For much of this game Chelsea were the dominant force, the attacking threats form the Lillywhites were comfortably blunted and our own attacking endeavour deserved to swing the game. A familiar story for this season, we were once again made to pay for a lack of proficiency and ruthlessness in front of goal. After getting the tactics so right for the majority of the game Benitez and the coaching staff will be kicking themselves for not acting on the warning signs earlier that might have seen us clinch a vital three points.

In terms of the line-up Benitez’s selection was far from conservative and perhaps gave us an insight in his preferred starting eleven for Amsterdam. The mobility and athleticism of Luiz and Ramires were preferred in the holding midfield roles and the established attacking trio of Hazard, Mata and Oscar were chosen to support Torres upfront. Torres was an interesting selection as I think he would have been chosen to start regardless of rotation with Ba. Villas-Boas preference for the high defence line and high press always leaves in space behind to run into and pace was the order of the day. Torres’ intelligent runs into the flanks and Ramires’ trademark forward sprints from midfield saw us capitalise on this high line time and again. It was exactly this combination that brilliantly constructed the second goal, quick feet and a superbly weighted pass from the Spaniard found Ramires’ charge forward and he duly delivered with a neat finish.

Excellent work from the full backs and cover from the holding midfielders nullified the pacey threats out wide of Lennon and Bale. Azpilicueta had another strong game (has a Blues defender had a finer debut season in recent memory?), shackling the Player of the Year, who barely touched the ball throughout the ninety except to dive over it. Praise also to Oscar’s tireless tracking and hussle, proving he has the mettle to match Moses’ work rate out on the flanks. Chelsea were comfortably dealing with Spurs build-up play and also mindful of their threat lied on the break. The Blues rarely overcommitted to attack, in the first half in particular, and even when they were caught out by Tottenham’s first equaliser they had a good line and four defenders quickly back in position. Ultimately it was an unexpected wonder strike from the big Tongan that we could do little to stop.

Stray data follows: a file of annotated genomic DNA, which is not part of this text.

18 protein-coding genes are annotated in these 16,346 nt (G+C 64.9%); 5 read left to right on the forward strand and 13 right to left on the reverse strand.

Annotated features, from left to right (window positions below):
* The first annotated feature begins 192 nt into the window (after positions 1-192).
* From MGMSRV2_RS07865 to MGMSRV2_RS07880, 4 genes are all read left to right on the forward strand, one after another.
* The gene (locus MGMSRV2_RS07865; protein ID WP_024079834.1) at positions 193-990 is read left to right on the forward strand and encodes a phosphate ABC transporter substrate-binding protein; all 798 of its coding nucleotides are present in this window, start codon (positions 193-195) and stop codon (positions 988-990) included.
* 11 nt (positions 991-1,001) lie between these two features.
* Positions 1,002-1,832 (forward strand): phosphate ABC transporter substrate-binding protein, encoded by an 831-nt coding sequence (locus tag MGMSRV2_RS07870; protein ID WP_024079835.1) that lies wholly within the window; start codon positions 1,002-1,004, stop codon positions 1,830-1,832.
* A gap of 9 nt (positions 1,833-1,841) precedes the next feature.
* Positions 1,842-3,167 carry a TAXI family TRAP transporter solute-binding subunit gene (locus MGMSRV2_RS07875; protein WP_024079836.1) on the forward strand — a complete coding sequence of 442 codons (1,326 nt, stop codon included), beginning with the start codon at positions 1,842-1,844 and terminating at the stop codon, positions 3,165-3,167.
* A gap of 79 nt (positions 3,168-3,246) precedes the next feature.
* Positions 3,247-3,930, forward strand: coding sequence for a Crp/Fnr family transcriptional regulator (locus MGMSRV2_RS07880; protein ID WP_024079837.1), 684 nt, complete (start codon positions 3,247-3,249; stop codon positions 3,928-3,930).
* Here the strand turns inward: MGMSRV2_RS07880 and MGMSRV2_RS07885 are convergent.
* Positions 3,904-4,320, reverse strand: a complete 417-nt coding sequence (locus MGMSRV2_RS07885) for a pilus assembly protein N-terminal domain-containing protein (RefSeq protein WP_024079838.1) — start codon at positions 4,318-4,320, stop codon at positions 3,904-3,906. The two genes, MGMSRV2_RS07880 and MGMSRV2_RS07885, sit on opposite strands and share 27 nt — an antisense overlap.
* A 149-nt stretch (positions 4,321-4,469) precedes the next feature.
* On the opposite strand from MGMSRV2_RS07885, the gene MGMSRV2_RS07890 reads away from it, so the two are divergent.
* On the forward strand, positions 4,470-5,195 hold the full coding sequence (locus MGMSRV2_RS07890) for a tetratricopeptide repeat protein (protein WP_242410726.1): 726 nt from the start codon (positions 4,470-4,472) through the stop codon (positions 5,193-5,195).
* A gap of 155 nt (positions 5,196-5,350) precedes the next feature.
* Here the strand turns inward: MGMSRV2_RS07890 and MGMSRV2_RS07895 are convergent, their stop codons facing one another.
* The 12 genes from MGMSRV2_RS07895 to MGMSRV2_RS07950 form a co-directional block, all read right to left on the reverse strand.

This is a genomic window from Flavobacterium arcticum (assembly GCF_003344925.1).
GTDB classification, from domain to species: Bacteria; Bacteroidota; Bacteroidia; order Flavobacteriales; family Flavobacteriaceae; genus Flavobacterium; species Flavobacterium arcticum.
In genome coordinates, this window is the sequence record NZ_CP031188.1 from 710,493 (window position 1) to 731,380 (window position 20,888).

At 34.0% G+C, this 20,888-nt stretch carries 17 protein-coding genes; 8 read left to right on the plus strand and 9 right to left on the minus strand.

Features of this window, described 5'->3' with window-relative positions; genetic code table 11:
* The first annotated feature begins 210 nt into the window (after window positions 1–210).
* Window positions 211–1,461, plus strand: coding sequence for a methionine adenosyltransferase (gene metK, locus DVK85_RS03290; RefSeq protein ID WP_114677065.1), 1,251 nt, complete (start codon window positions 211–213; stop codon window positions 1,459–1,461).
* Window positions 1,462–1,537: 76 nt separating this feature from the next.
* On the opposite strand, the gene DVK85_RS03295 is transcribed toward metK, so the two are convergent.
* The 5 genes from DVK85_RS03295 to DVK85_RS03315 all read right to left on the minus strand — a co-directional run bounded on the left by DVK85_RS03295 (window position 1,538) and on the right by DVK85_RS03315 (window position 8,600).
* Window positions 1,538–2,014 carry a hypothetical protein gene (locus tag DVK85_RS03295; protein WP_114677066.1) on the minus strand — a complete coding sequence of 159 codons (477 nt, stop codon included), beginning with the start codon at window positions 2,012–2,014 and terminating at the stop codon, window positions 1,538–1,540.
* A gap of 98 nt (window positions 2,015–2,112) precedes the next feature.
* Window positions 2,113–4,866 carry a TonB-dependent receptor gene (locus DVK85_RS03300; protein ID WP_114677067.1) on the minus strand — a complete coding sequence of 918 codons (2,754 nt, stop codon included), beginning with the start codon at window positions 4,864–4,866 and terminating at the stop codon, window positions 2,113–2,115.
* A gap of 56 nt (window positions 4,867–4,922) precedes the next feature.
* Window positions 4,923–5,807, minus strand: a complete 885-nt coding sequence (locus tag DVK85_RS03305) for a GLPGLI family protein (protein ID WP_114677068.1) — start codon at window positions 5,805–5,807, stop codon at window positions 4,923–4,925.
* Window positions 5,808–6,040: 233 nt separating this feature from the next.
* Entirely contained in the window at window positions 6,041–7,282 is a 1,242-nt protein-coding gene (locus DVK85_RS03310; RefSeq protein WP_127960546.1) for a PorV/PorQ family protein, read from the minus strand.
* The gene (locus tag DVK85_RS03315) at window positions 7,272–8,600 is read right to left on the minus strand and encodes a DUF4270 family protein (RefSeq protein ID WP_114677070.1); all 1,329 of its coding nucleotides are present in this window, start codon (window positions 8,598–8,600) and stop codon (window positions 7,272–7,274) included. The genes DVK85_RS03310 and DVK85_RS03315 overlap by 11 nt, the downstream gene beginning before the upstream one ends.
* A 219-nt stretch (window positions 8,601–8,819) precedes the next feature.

We are all well aware of Villas-Boas’s footballing philosophy and it was the flaws in his approach that Chelsea exploited. Eager to play the ball from the back to start attacks Chelsea pressed high and with intensity, especially after the first equaliser and the first twenty five minutes of the second half. Defenders were pressurised into mistakes and misplaced passes allowed us to break into space high up the pitch and cause havoc. Much like the similar mistakes Wigan have recently been punished with Chelsea should have profited from another goal in this period, it was only by fortune and some last ditch defending that Spurs remained in the game.

However the intensity of the pressing game couldn’t last and midfielders began to visibly tire. With one eye on his fitness Benitez understandably replaced Hazard with Moses. At the same time more drive and energy in the centre would have allowed us to continue to press Spurs’s shaky midfield. Instead our tempo dropped and the opposition were allowed a route back in.

It was clear as the game progressed that rather than Bale the danger man was the (much maligned this season) Adebayor. During the second half Villas-Boas moved Adebayor out to the left flank and, without the pace of a winger, he shouldn’t have been an immediate threat. However he held up diagonal passes from the back well and allowed Assou-Ekotto to burst ahead on the overlap and Sigurðsson on the inside. We’d seen enough warning signs before the goal that this was a problem area. After playing a blinder against Bale, Azpilicueta was no match for the height and muscle of Adebayor. Benitez might regret not moving Ivanovic out to right back or swapping Moses to the right flank. If all the problems of the Villas-Boas short-lived era were plain to see then so too were Benitez’s weaknesses – failing to react to the game quick enough and a lack of flexibility in tinkering during crucial periods of the game. However, of the two managers, Benitez should be the more aggrieved his tactical approach didn’t pay full dividends as it deserved.

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